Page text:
16% of respondents do not charge for expenses when they work.
64% claim for fuel expenses, 39% claim for public transport expenses and 31% claim for parking in addition to their show fee.
We found that, in general, those who usually charge expenses are also paid a higher fee than those who do not.
Only 2% of respondents ask for an advance deposit.
Looking at the previous 12 months 44% of respondents said that they were normally paid on the day of the show. 46% of respondents said they were normally paid within a week after the show.
Gender & Pay
The median pay for male respondents was £40, whilst the median pay for women respondents was actually higher at £50.
Amongst wrestlers this was more pronounced with median pay for male wrestlers being £40 per show and for women wrestlers £50. However, when you look at the mean pay per show, men earnt on average £68.82 whilst women wrestlers average pay was £55.17.
Based on our limited sample this likely reflects the best paid male wrestlers are paid more than any other group. However, the typical female wrestler may be paid slightly more than the typical male wrestler.
The average respondent had worked 7 ½ years in the wrestling industry.
The average respondent had worked for 8 different wrestling promotions in the past 12 months. A small number reported working for more than 25 promotions within that same period.
The average respondent had worked 38 shows in the past 12 months. The most shows worked was reported as 200 within a 12-month period!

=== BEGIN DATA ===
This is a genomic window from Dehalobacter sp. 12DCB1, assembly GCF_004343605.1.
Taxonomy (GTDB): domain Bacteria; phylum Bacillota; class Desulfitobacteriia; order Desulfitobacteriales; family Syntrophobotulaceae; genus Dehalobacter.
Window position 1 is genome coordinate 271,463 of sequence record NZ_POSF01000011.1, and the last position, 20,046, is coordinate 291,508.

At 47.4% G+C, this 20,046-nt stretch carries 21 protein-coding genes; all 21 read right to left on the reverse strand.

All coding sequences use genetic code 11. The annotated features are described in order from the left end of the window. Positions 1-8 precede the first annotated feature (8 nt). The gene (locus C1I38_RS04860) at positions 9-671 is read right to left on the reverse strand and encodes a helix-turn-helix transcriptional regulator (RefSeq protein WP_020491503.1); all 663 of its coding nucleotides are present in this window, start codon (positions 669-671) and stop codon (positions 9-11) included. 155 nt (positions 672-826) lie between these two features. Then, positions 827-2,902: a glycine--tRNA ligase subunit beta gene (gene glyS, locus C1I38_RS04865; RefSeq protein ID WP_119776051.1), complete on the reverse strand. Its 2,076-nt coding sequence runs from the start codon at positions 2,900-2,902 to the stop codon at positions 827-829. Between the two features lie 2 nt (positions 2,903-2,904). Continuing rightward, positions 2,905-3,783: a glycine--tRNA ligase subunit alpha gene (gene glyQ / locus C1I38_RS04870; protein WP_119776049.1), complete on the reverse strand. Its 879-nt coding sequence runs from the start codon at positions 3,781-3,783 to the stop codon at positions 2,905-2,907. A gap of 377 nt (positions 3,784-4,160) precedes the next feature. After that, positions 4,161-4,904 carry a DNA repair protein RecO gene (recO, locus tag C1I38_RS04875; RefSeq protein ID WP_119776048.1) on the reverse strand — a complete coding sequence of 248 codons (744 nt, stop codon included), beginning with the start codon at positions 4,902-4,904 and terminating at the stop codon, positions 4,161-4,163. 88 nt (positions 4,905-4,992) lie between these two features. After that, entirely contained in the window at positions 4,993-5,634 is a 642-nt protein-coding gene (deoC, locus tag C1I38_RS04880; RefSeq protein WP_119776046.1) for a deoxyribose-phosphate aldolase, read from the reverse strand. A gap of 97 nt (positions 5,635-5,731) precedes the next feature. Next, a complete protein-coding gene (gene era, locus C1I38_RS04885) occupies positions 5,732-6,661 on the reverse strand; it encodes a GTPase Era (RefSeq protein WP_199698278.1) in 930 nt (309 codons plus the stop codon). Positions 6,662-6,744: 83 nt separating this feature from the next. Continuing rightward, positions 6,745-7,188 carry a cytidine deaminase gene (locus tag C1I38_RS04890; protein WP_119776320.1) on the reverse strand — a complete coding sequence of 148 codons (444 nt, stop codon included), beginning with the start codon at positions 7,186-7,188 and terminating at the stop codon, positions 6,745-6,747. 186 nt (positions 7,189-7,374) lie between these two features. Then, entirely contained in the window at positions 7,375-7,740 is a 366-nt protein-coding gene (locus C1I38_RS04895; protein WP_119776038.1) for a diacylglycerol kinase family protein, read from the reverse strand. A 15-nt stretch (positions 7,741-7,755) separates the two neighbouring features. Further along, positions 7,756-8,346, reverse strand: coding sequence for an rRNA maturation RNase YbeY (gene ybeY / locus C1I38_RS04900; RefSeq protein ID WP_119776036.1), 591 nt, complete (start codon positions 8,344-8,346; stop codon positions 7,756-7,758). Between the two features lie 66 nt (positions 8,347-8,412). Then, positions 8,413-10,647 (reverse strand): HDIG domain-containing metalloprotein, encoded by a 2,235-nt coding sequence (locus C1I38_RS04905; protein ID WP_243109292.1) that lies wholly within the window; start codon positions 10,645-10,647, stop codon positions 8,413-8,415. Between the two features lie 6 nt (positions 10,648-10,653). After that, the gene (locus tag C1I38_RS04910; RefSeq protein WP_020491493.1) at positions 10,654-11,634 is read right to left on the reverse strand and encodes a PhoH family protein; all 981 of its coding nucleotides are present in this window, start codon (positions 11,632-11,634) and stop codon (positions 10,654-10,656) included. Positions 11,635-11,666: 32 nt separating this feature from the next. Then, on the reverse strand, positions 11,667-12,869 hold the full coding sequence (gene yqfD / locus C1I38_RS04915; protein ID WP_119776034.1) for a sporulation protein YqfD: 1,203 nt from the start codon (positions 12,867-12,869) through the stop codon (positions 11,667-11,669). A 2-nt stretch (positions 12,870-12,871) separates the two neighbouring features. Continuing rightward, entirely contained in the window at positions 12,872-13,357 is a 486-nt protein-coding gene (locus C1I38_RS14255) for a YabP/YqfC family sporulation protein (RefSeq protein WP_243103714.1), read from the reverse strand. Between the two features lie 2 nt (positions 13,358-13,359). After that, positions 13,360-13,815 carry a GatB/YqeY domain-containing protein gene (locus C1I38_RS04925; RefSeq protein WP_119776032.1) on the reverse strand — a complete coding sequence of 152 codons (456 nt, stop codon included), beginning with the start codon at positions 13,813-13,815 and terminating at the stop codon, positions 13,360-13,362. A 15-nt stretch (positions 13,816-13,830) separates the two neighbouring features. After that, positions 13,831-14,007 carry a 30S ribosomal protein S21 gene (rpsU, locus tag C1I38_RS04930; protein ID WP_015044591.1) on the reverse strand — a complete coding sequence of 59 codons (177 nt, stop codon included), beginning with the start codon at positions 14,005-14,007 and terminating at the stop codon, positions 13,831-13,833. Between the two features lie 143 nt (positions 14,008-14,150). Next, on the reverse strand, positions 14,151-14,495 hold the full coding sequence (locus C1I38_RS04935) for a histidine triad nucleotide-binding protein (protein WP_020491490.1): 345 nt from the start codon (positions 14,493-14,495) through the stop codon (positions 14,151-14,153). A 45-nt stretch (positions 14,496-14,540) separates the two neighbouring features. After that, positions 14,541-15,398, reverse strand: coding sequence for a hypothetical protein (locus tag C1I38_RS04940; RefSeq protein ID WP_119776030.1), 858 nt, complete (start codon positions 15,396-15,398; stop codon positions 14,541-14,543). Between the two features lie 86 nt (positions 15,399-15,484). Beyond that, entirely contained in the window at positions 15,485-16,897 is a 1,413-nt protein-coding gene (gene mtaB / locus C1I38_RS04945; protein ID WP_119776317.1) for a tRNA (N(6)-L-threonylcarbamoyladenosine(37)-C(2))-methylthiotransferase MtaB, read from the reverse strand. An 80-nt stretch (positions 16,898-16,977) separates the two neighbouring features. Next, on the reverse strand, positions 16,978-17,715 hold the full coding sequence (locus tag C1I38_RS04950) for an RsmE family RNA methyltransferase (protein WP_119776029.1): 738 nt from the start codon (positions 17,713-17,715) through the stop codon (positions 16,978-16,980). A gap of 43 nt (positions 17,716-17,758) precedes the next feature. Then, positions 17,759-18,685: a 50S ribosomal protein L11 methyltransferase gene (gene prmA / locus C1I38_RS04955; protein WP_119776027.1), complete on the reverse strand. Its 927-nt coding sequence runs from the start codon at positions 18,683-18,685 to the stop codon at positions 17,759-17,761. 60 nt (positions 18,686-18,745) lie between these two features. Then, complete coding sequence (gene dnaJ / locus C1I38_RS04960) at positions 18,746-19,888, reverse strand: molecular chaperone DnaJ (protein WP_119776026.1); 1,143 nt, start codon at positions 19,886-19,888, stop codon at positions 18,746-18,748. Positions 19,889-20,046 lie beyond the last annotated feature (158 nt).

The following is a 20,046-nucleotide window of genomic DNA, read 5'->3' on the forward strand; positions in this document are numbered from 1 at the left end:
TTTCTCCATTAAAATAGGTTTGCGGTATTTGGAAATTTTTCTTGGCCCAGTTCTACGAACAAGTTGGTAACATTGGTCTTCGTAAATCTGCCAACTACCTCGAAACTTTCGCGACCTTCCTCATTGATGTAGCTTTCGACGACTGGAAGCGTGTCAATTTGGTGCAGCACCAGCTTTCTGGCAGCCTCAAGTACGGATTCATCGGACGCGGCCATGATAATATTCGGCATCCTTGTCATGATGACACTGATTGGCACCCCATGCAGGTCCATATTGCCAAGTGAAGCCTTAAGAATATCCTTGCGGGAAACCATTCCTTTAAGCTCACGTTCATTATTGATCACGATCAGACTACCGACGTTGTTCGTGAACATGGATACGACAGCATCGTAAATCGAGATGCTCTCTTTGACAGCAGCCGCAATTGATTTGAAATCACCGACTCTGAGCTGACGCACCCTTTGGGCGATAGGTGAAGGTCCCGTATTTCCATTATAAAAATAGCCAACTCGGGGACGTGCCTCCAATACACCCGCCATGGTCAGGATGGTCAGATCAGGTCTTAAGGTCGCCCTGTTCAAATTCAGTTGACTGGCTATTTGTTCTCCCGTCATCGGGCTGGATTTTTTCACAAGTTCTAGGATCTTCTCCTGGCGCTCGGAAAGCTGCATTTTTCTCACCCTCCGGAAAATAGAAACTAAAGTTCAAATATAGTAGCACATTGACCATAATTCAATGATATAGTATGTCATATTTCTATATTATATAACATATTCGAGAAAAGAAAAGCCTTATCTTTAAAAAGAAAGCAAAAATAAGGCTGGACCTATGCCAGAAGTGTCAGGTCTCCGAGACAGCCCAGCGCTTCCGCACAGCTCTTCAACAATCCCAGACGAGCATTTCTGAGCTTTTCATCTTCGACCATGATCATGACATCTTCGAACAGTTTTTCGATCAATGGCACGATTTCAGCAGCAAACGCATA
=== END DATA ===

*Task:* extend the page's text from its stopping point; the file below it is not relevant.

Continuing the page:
22% of respondents reported being owed fees from booking in the last twelve months.
55% of respondents reported having lost fees as a result of shows being cancelled in the same period.
Help spread our findings from the survey and increase pay transparency by downloading and sharing our Wrestler's Pay Audit Survey infographics:
Join the network
If you are a Wrestler come along to a Network meeting and meet some of your fellow Wrestlers. Get in touch using firstname.lastname@example.org
The Equity Wrestlers' Network meets every three month, and is an informal group of wrestling talent (including wresters, refs, commentators / announcers and other roles) who come together to improve the industry and ensure that it is free from exploitation. You don't have to be a member to attend.
Members of the union have access to member benefits. These include:
- Insurance. Accident Insurance which covers you for injury at work, Public Liability Insurance which protects you against claims for damage or injury to a third party, and cover for your personal items backstage.
- Legal protection. If you aren't paid for a job or a booking is cancelled the union's officials or solicitors will take on the issue for you.
- Tax & Social Security advice. Including access to our helpline providing advice on tax, national insurance, all welfare benefits and related areas.
Your membership is confidential (so nobody knows unless you choose to tell them).
Being a member of Equity is not just about the personal benefits of membership, it is also about making the industry a better one for you and your co-workers.